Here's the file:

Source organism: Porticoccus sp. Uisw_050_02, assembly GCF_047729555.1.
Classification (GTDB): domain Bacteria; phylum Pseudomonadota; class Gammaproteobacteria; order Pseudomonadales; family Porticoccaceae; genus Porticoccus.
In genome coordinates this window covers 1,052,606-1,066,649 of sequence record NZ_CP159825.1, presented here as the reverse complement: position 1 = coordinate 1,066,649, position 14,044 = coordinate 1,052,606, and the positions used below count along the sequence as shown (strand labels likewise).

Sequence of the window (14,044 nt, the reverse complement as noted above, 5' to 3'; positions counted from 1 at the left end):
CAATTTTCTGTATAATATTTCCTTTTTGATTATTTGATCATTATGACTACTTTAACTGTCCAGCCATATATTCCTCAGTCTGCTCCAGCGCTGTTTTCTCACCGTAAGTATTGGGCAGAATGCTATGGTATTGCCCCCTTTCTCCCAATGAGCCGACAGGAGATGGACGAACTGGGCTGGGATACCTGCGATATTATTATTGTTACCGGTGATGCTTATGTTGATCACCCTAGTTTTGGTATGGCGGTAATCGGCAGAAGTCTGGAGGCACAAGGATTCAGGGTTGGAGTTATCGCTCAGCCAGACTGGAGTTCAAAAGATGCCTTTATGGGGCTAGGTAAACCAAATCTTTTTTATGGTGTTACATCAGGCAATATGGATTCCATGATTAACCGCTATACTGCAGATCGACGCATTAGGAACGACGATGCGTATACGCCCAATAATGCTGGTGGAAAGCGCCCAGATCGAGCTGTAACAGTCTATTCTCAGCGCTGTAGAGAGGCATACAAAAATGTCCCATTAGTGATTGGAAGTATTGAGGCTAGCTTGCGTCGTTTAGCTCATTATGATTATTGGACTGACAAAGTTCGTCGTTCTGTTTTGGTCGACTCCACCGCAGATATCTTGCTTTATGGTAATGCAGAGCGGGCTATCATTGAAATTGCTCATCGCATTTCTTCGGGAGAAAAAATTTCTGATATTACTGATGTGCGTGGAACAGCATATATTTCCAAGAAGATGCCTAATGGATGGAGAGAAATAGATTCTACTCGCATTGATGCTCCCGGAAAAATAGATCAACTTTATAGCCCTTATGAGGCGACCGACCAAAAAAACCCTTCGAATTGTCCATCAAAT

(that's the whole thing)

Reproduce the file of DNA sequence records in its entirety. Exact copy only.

Source organism: Porticoccus sp. Uisw_050_02, assembly GCF_047729555.1.
Classification (GTDB): domain Bacteria; phylum Pseudomonadota; class Gammaproteobacteria; order Pseudomonadales; family Porticoccaceae; genus Porticoccus.
In genome coordinates this window covers 1,052,606-1,066,649 of sequence record NZ_CP159825.1, presented here as the reverse complement: position 1 = coordinate 1,066,649, position 14,044 = coordinate 1,052,606, and the positions used below count along the sequence as shown (strand labels likewise).

Sequence of the window (14,044 nt, the reverse complement as noted above, 5' to 3'; positions counted from 1 at the left end):
CAATTTTCTGTATAATATTTCCTTTTTGATTATTTGATCATTATGACTACTTTAACTGTCCAGCCATATATTCCTCAGTCTGCTCCAGCGCTGTTTTCTCACCGTAAGTATTGGGCAGAATGCTATGGTATTGCCCCCTTTCTCCCAATGAGCCGACAGGAGATGGACGAACTGGGCTGGGATACCTGCGATATTATTATTGTTACCGGTGATGCTTATGTTGATCACCCTAGTTTTGGTATGGCGGTAATCGGCAGAAGTCTGGAGGCACAAGGATTCAGGGTTGGAGTTATCGCTCAGCCAGACTGGAGTTCAAAAGATGCCTTTATGGGGCTAGGTAAACCAAATCTTTTTTATGGTGTTACATCAGGCAATATGGATTCCATGATTAACCGCTATACTGCAGATCGACGCATTAGGAACGACGATGCGTATACGCCCAATAATGCTGGTGGAAAGCGCCCAGATCGAGCTGTAACAGTCTATTCTCAGCGCTGTAGAGAGGCATACAAAAATGTCCCATTAGTGATTGGAAGTATTGAGGCTAGCTTGCGTCGTTTAGCTCATTATGATTATTGGACTGACAAAGTTCGTCGTTCTGTTTTGGTCGACTCCACCGCAGATATCTTGCTTTATGGTAATGCAGAGCGGGCTATCATTGAAATTGCTCATCGCATTTCTTCGGGAGAAAAAATTTCTGATATTACTGATGTGCGTGGAACAGCATATATTTCCAAGAAGATGCCTAATGGATGGAGAGAAATAGATTCTACTCGCATTGATGCTCCCGGAAAAATAGATCAACTTTATAGCCCTTATGAGGCGACCGACCAAAAAAACCCTTCGAATTGTCCATCAAAT